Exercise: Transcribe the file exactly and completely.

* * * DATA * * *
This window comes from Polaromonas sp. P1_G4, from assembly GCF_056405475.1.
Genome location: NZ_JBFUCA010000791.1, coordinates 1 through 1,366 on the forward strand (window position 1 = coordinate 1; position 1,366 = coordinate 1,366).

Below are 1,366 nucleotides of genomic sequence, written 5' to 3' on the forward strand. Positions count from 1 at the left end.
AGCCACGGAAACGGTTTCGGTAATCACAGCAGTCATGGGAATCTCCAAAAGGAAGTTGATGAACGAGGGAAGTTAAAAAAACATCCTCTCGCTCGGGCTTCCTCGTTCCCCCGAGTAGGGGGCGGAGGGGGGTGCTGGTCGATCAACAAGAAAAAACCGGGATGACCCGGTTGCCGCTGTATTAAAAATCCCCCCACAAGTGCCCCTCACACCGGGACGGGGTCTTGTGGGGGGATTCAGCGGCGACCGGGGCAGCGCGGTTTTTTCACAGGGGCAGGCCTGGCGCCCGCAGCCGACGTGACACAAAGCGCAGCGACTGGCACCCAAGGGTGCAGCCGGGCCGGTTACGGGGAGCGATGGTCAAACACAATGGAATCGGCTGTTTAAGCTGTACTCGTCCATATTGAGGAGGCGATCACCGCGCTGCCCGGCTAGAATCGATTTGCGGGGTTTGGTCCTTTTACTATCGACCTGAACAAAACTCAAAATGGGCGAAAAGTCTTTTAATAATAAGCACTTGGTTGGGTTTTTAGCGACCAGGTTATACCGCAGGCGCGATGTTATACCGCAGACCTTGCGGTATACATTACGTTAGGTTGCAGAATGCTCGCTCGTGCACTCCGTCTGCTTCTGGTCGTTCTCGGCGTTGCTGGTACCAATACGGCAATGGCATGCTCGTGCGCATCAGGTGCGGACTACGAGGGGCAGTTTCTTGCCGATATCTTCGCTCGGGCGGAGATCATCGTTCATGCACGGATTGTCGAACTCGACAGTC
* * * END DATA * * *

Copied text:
This window comes from Polaromonas sp. P1_G4, from assembly GCF_056405475.1.
Genome location: NZ_JBFUCA010000791.1, coordinates 1 through 1,366 on the forward strand (window position 1 = coordinate 1; position 1,366 = coordinate 1,366).

Below are 1,366 nucleotides of genomic sequence, written 5' to 3' on the forward strand. Positions count from 1 at the left end.
AGCCACGGAAACGGTTTCGGTAATCACAGCAGTCATGGGAATCTCCAAAAGGAAGTTGATGAACGAGGGAAGTTAAAAAAACATCCTCTCGCTCGGGCTTCCTCGTTCCCCCGAGTAGGGGGCGGAGGGGGGTGCTGGTCGATCAACAAGAAAAAACCGGGATGACCCGGTTGCCGCTGTATTAAAAATCCCCCCACAAGTGCCCCTCACACCGGGACGGGGTCTTGTGGGGGGATTCAGCGGCGACCGGGGCAGCGCGGTTTTTTCACAGGGGCAGGCCTGGCGCCCGCAGCCGACGTGACACAAAGCGCAGCGACTGGCACCCAAGGGTGCAGCCGGGCCGGTTACGGGGAGCGATGGTCAAACACAATGGAATCGGCTGTTTAAGCTGTACTCGTCCATATTGAGGAGGCGATCACCGCGCTGCCCGGCTAGAATCGATTTGCGGGGTTTGGTCCTTTTACTATCGACCTGAACAAAACTCAAAATGGGCGAAAAGTCTTTTAATAATAAGCACTTGGTTGGGTTTTTAGCGACCAGGTTATACCGCAGGCGCGATGTTATACCGCAGACCTTGCGGTATACATTACGTTAGGTTGCAGAATGCTCGCTCGTGCACTCCGTCTGCTTCTGGTCGTTCTCGGCGTTGCTGGTACCAATACGGCAATGGCATGCTCGTGCGCATCAGGTGCGGACTACGAGGGGCAGTTTCTTGCCGATATCTTCGCTCGGGCGGAGATCATCGTTCATGCACGGATTGTCGAACTCGACAGTC